Hankyoreh | 14 Nov 2011
American for-profit hospitals to expand under KORUS FTA:report
The report contrasts with MOFAT claims that the trade pact does not impact the current domestic healthcare sector
By Jung Eun-joo
With the passage of the South Korea-U.S. Free Trade Agreement (KORUS FTA), the American medical industry expects to widen its opportunities to establish for-profit hospitals in South Korea in addition to limiting domestic authority to close them once they are established, according to a report by the U.S. Department of Commerce released Sunday. The report’s contents stand in contrast to claims by South Korea’s Ministry of Foreign Affairs and Trade (MOFAT) that the establishment of commercial hospitals within the Free Trade Economic Zone is not part of the free trade deal and there would be no change to current domestic medical environment.
From the report titled “Opportunities for the U.S. Services Sector,” the U.S. Department of Commerce expects its service industry to have easier access to a number of service sectors including those run by the state, such as medical, education, postal, legal, accounting, broadcasting, finance and communications industries. The Commerce Department report is the official assessment of the effects of the trade deal with the Asia’s fourth largest economy to the Office of the United States Trade Representative (USTR).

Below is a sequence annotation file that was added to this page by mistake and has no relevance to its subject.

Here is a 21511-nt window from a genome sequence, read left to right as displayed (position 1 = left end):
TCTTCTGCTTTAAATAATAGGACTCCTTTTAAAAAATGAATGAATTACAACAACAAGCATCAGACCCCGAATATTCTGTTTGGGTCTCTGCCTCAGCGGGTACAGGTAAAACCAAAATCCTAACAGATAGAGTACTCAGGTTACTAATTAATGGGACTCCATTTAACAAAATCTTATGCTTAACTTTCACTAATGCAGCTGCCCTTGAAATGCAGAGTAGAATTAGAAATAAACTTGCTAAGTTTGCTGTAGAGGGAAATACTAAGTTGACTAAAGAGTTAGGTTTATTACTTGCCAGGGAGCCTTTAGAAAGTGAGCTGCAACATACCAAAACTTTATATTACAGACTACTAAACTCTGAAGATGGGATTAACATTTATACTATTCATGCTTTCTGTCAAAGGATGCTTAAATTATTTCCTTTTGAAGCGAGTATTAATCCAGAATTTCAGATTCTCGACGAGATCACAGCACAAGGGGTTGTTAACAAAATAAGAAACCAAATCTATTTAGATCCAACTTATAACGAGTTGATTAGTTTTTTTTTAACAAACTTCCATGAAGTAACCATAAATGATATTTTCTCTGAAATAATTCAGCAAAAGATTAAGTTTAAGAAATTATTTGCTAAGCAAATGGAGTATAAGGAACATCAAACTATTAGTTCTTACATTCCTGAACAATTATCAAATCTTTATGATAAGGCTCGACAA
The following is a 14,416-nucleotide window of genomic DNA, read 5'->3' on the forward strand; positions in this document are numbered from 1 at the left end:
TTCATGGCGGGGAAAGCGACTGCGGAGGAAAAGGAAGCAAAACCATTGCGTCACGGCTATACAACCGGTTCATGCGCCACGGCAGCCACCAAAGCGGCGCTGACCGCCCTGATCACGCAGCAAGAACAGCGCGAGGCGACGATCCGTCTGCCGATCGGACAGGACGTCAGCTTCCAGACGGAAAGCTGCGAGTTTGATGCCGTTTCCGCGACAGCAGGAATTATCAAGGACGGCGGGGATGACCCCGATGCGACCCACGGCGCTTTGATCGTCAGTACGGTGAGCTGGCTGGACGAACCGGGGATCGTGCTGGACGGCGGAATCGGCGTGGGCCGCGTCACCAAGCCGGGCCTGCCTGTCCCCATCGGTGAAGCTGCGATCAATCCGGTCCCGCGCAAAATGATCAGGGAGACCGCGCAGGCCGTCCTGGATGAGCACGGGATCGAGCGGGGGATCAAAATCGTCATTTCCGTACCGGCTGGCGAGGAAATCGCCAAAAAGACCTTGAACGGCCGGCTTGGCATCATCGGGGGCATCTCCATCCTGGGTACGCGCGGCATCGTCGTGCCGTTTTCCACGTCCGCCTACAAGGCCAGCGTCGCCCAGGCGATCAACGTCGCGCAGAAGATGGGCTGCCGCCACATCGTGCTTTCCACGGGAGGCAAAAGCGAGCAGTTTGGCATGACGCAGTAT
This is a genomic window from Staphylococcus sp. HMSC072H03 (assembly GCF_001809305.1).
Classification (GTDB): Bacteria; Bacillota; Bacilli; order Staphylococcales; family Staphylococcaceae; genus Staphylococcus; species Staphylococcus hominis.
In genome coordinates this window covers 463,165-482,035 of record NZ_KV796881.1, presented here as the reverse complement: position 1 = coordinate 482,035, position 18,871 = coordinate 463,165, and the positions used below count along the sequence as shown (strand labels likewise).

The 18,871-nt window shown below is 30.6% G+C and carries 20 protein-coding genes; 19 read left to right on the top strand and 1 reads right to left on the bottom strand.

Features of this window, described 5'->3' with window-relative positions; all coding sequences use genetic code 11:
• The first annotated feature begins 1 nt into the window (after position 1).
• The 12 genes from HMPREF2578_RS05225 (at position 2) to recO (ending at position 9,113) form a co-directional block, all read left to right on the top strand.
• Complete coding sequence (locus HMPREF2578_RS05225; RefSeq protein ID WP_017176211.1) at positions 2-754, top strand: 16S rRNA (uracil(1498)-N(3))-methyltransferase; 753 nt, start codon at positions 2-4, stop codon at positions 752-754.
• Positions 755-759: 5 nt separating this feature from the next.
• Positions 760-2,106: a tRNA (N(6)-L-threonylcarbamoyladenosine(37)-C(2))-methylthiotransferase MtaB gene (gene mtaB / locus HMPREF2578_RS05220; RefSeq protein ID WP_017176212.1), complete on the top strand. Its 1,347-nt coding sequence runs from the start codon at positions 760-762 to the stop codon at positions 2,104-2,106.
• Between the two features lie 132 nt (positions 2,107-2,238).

The U.S. Commerce Department points out in its study that CEO Leonard Karp of Philadelphia International Medicine (PIM), representing nine hospitals in the region, fully supports the ratification of the trade pact.
“Philadelphia International Medicine, a company founded in 1999 to market the services of Philadelphia area hospitals internationally, is keenly interested in the trade agreements which will remove barriers hindering the export of medical services. In particular, the U.S.-South Korea Free Trade Agreement contains specific language that would allow U.S. hospitals to establish medical facilities in key foreign trade zones in South Korea, and would permit U.S. licensed physicians to practice in these facilities,” said Karp in his letter sent to the U.S. Department of Commerce. “Inclusion into the trade agreement strengthens the rights of U.S. health care organizations and practitioners by making it more difficult for the Korean legislature and executive branch to remove those benefits through changes in domestic legislation.”
Karp went on to say, “My company has already served as a consultant for the development of U.S.-style academic medical centers in the Incheon Free Economic Zone and in the Jeju Special Economic Zone. The KORUS FTA would help remove barriers that hinder development of such medical centers.”
His remark demonstrates understanding held by Washington that it would be impossible to reverse or amend the enforcement ordinance by Seoul once the KORUS FTA takes effect. The ordinance is designed to allow foreign commercial hospitals to open up their institutions in the FEZ.
The Lee Myung-bak administration announced earlier this year it would review and seek changes to the ordnance if deemed necessary this year.
MOFAT officials have claimed profit-seeking hospitals are to be “only built in selected areas such as the FEZ,” while emphasizing there have thus far been “zero medical institutions established in the country with the sole purpose of generating profits.”
(Translated by Kang Jin-kyu, Intern)